Regulation, safety and sensory understanding for child behaviour

Hey Kate here,


So I think I chatted last time about the work from Mona Delahooke from her book Beyond Behaviours that I’ve been reading and I spoke about whether we look at a child’s behaviour from a bottom up or a top down approach. 

Now psychologist are particularly trained in the top down approach. Meaning they get lots of training in how to modify thinking skills.  But since I’ve been working in the area of autism for some time, my understanding about the sensory and regulatory systems has absolutely had to evolve beyond my earlier education and training.  And she talks about this as needing to be incorporated for a better way of understanding all children’s behaviour better.  She also talks about the importance of the sensory system and understanding when that system is being stressed and what behaviour might be communicated because of that. 

And while I feel that this is just common sense, that when we are well regulated and feel contained and secure, ‘misbehaviour’ or challenging behaviour is much less likely this is not necessarily an assumption in all settings. It’s clear to me that when a child or young person is uncertain, anxious, hyper vigilant, that is when we will see behaviour that is is described as problematic, inappropriate etc. So trying to teach, reward or skill up when that body and brain system is still being stressed is going to be largely ineffective.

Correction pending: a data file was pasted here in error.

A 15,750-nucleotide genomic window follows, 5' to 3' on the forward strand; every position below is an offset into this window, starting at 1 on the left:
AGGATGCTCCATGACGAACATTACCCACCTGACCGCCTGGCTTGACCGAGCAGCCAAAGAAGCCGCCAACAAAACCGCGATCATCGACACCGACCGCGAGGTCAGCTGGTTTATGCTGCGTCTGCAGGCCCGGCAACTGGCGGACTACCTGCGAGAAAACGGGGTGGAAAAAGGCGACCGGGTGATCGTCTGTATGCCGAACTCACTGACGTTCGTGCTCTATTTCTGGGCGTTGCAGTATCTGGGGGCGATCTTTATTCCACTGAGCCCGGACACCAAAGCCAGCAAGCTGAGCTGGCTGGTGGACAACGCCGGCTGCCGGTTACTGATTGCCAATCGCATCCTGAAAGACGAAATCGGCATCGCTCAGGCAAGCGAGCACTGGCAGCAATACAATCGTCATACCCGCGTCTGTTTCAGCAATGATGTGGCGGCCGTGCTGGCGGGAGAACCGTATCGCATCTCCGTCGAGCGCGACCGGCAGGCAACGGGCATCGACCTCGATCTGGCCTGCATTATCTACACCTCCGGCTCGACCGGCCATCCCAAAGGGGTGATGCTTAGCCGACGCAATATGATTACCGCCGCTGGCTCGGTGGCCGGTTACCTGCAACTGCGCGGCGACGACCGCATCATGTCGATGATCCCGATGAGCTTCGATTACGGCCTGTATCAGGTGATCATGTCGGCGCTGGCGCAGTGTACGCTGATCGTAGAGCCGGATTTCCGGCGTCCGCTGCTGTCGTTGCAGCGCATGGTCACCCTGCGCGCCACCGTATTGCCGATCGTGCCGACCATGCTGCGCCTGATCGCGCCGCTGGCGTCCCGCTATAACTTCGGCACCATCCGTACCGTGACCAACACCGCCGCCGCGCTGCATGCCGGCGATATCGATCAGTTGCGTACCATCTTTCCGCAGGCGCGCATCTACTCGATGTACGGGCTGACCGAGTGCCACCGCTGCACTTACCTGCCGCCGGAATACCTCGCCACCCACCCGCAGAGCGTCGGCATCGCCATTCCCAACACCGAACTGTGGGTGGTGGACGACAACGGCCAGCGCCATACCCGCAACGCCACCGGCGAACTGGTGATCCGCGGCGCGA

So I love that Mona is able to clearly articulating about this missing piece in the child psychology lens.  So if you are seeing behaviours of concern and you’ve been trying to educate, reason, instruct, reward etc to try and make a change, perhaps try a different tact. 

Think about whether they are able to regulate, think about their ability to engage with you, their ability to communicate easily back and forth and their ability to describe their difficulties. 

And do a good check on their sensory profile-are they avoiding or seeking input to try and regulate the self in some way.  If so, then attend to this and provide as much as support for this as possible.

By doing these things first-within the environment of a safe trusting space, you may see behavioural difficulties subside before (or instead of) a skill, behavioural plan approach is even required.


You can catch the full video here and I hope you will join me next Friday from my Kate French Facebook page.  If you’d like, to I welcome you to switch your notifications on so that you know when I’ve gone Live and you can join me and pop any questions you have into the chat.

Published by Kate French

Clinical Psychologist; expertise in autism and child and family psychology.

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